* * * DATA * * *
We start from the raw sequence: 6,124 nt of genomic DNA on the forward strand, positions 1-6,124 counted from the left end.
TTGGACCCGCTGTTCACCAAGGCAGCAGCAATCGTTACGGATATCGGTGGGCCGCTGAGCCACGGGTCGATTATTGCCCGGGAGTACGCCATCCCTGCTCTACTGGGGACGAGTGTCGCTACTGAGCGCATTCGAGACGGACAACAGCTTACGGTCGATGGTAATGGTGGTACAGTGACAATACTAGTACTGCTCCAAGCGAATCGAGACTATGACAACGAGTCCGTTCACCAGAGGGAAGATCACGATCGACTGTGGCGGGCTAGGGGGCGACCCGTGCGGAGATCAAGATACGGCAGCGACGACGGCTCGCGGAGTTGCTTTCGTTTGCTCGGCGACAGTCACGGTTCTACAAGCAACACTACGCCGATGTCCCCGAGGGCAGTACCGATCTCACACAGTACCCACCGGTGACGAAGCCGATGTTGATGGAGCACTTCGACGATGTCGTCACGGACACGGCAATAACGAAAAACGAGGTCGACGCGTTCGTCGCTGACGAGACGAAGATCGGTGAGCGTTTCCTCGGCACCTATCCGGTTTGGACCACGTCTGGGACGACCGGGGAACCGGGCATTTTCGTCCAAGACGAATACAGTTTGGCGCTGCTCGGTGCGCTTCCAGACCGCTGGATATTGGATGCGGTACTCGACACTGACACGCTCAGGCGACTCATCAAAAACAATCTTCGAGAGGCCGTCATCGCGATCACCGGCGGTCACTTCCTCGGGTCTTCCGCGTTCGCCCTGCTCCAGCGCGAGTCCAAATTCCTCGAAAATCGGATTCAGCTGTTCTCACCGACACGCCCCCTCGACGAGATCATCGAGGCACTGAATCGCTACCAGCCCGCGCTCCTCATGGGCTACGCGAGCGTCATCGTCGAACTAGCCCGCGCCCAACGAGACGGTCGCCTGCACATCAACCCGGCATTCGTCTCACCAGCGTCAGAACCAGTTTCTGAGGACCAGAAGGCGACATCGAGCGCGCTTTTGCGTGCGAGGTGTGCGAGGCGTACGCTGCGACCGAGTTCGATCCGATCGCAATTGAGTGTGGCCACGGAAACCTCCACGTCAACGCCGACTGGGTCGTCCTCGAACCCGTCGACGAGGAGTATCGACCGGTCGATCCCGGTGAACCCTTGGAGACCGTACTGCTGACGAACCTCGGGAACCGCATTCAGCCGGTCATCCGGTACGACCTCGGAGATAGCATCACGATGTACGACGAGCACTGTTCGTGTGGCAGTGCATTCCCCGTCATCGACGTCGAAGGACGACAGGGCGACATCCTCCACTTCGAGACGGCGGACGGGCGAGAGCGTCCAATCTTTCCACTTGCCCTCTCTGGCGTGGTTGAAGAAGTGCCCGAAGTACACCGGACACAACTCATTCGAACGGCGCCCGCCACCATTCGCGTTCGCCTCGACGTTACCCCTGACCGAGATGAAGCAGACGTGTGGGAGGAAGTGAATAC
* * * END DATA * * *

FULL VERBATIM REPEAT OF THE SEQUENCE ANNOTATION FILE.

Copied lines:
We start from the raw sequence: 6,124 nt of genomic DNA on the forward strand, positions 1-6,124 counted from the left end.
TTGGACCCGCTGTTCACCAAGGCAGCAGCAATCGTTACGGATATCGGTGGGCCGCTGAGCCACGGGTCGATTATTGCCCGGGAGTACGCCATCCCTGCTCTACTGGGGACGAGTGTCGCTACTGAGCGCATTCGAGACGGACAACAGCTTACGGTCGATGGTAATGGTGGTACAGTGACAATACTAGTACTGCTCCAAGCGAATCGAGACTATGACAACGAGTCCGTTCACCAGAGGGAAGATCACGATCGACTGTGGCGGGCTAGGGGGCGACCCGTGCGGAGATCAAGATACGGCAGCGACGACGGCTCGCGGAGTTGCTTTCGTTTGCTCGGCGACAGTCACGGTTCTACAAGCAACACTACGCCGATGTCCCCGAGGGCAGTACCGATCTCACACAGTACCCACCGGTGACGAAGCCGATGTTGATGGAGCACTTCGACGATGTCGTCACGGACACGGCAATAACGAAAAACGAGGTCGACGCGTTCGTCGCTGACGAGACGAAGATCGGTGAGCGTTTCCTCGGCACCTATCCGGTTTGGACCACGTCTGGGACGACCGGGGAACCGGGCATTTTCGTCCAAGACGAATACAGTTTGGCGCTGCTCGGTGCGCTTCCAGACCGCTGGATATTGGATGCGGTACTCGACACTGACACGCTCAGGCGACTCATCAAAAACAATCTTCGAGAGGCCGTCATCGCGATCACCGGCGGTCACTTCCTCGGGTCTTCCGCGTTCGCCCTGCTCCAGCGCGAGTCCAAATTCCTCGAAAATCGGATTCAGCTGTTCTCACCGACACGCCCCCTCGACGAGATCATCGAGGCACTGAATCGCTACCAGCCCGCGCTCCTCATGGGCTACGCGAGCGTCATCGTCGAACTAGCCCGCGCCCAACGAGACGGTCGCCTGCACATCAACCCGGCATTCGTCTCACCAGCGTCAGAACCAGTTTCTGAGGACCAGAAGGCGACATCGAGCGCGCTTTTGCGTGCGAGGTGTGCGAGGCGTACGCTGCGACCGAGTTCGATCCGATCGCAATTGAGTGTGGCCACGGAAACCTCCACGTCAACGCCGACTGGGTCGTCCTCGAACCCGTCGACGAGGAGTATCGACCGGTCGATCCCGGTGAACCCTTGGAGACCGTACTGCTGACGAACCTCGGGAACCGCATTCAGCCGGTCATCCGGTACGACCTCGGAGATAGCATCACGATGTACGACGAGCACTGTTCGTGTGGCAGTGCATTCCCCGTCATCGACGTCGAAGGACGACAGGGCGACATCCTCCACTTCGAGACGGCGGACGGGCGAGAGCGTCCAATCTTTCCACTTGCCCTCTCTGGCGTGGTTGAAGAAGTGCCCGAAGTACACCGGACACAACTCATTCGAACGGCGCCCGCCACCATTCGCGTTCGCCTCGACGTTACCCCTGACCGAGATGAAGCAGACGTGTGGGAGGAAGTGAATAC